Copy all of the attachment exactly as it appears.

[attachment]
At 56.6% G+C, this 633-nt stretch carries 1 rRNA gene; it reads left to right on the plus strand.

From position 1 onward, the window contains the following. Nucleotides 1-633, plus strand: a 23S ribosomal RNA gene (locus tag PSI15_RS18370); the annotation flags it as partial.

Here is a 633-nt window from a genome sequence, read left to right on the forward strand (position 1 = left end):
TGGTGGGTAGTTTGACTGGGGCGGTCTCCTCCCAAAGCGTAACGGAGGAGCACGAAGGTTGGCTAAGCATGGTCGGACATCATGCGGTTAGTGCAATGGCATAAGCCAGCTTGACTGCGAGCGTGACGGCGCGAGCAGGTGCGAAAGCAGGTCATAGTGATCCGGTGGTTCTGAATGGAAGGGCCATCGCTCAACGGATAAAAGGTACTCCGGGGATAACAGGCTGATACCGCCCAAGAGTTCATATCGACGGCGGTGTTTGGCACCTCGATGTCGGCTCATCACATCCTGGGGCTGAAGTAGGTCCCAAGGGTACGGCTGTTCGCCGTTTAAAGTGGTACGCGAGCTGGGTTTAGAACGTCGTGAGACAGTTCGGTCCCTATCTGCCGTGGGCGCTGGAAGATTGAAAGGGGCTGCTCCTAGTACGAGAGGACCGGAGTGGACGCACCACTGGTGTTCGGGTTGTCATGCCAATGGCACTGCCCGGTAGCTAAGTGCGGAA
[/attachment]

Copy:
At 56.6% G+C, this 633-nt stretch carries 1 rRNA gene; it reads left to right on the plus strand.

From position 1 onward, the window contains the following. Nucleotides 1-633, plus strand: a 23S ribosomal RNA gene (locus tag PSI15_RS18370); the annotation flags it as partial.

Here is a 633-nt window from a genome sequence, read left to right on the forward strand (position 1 = left end):
TGGTGGGTAGTTTGACTGGGGCGGTCTCCTCCCAAAGCGTAACGGAGGAGCACGAAGGTTGGCTAAGCATGGTCGGACATCATGCGGTTAGTGCAATGGCATAAGCCAGCTTGACTGCGAGCGTGACGGCGCGAGCAGGTGCGAAAGCAGGTCATAGTGATCCGGTGGTTCTGAATGGAAGGGCCATCGCTCAACGGATAAAAGGTACTCCGGGGATAACAGGCTGATACCGCCCAAGAGTTCATATCGACGGCGGTGTTTGGCACCTCGATGTCGGCTCATCACATCCTGGGGCTGAAGTAGGTCCCAAGGGTACGGCTGTTCGCCGTTTAAAGTGGTACGCGAGCTGGGTTTAGAACGTCGTGAGACAGTTCGGTCCCTATCTGCCGTGGGCGCTGGAAGATTGAAAGGGGCTGCTCCTAGTACGAGAGGACCGGAGTGGACGCACCACTGGTGTTCGGGTTGTCATGCCAATGGCACTGCCCGGTAGCTAAGTGCGGAA